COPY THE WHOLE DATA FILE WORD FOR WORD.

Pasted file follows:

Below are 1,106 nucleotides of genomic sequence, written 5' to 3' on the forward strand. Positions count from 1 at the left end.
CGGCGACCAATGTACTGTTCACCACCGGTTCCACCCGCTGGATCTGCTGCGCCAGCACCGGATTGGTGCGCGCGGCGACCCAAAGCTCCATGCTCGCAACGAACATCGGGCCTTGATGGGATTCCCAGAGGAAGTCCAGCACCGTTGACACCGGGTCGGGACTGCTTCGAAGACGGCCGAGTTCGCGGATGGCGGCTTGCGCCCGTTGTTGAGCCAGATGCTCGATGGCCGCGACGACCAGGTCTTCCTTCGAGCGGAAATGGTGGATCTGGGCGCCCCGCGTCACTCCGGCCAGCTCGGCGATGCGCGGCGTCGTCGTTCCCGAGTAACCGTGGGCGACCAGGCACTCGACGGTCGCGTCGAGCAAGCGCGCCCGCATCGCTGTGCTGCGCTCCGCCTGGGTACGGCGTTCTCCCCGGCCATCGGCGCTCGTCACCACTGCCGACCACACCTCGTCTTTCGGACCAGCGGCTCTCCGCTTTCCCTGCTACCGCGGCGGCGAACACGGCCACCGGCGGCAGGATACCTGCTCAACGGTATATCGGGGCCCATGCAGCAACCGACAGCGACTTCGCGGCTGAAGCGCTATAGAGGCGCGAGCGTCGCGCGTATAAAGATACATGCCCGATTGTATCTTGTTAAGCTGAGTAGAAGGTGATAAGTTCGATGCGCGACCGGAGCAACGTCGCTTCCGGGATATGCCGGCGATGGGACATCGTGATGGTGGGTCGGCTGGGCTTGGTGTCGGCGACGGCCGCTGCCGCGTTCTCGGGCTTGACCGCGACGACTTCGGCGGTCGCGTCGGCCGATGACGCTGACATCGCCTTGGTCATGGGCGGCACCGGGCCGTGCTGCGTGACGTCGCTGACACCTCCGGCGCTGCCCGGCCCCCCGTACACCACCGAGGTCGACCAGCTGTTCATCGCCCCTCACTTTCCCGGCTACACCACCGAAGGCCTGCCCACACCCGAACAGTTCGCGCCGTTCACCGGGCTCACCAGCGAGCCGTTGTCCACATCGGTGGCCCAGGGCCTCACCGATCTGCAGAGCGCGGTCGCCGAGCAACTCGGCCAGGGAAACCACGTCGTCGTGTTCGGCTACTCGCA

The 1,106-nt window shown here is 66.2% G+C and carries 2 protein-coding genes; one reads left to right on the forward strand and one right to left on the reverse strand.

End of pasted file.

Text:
Below are 1,106 nucleotides of genomic sequence, written 5' to 3' on the forward strand. Positions count from 1 at the left end.
CGGCGACCAATGTACTGTTCACCACCGGTTCCACCCGCTGGATCTGCTGCGCCAGCACCGGATTGGTGCGCGCGGCGACCCAAAGCTCCATGCTCGCAACGAACATCGGGCCTTGATGGGATTCCCAGAGGAAGTCCAGCACCGTTGACACCGGGTCGGGACTGCTTCGAAGACGGCCGAGTTCGCGGATGGCGGCTTGCGCCCGTTGTTGAGCCAGATGCTCGATGGCCGCGACGACCAGGTCTTCCTTCGAGCGGAAATGGTGGATCTGGGCGCCCCGCGTCACTCCGGCCAGCTCGGCGATGCGCGGCGTCGTCGTTCCCGAGTAACCGTGGGCGACCAGGCACTCGACGGTCGCGTCGAGCAAGCGCGCCCGCATCGCTGTGCTGCGCTCCGCCTGGGTACGGCGTTCTCCCCGGCCATCGGCGCTCGTCACCACTGCCGACCACACCTCGTCTTTCGGACCAGCGGCTCTCCGCTTTCCCTGCTACCGCGGCGGCGAACACGGCCACCGGCGGCAGGATACCTGCTCAACGGTATATCGGGGCCCATGCAGCAACCGACAGCGACTTCGCGGCTGAAGCGCTATAGAGGCGCGAGCGTCGCGCGTATAAAGATACATGCCCGATTGTATCTTGTTAAGCTGAGTAGAAGGTGATAAGTTCGATGCGCGACCGGAGCAACGTCGCTTCCGGGATATGCCGGCGATGGGACATCGTGATGGTGGGTCGGCTGGGCTTGGTGTCGGCGACGGCCGCTGCCGCGTTCTCGGGCTTGACCGCGACGACTTCGGCGGTCGCGTCGGCCGATGACGCTGACATCGCCTTGGTCATGGGCGGCACCGGGCCGTGCTGCGTGACGTCGCTGACACCTCCGGCGCTGCCCGGCCCCCCGTACACCACCGAGGTCGACCAGCTGTTCATCGCCCCTCACTTTCCCGGCTACACCACCGAAGGCCTGCCCACACCCGAACAGTTCGCGCCGTTCACCGGGCTCACCAGCGAGCCGTTGTCCACATCGGTGGCCCAGGGCCTCACCGATCTGCAGAGCGCGGTCGCCGAGCAACTCGGCCAGGGAAACCACGTCGTCGTGTTCGGCTACTCGCA

The 1,106-nt window shown here is 66.2% G+C and carries 2 protein-coding genes; one reads left to right on the forward strand and one right to left on the reverse strand.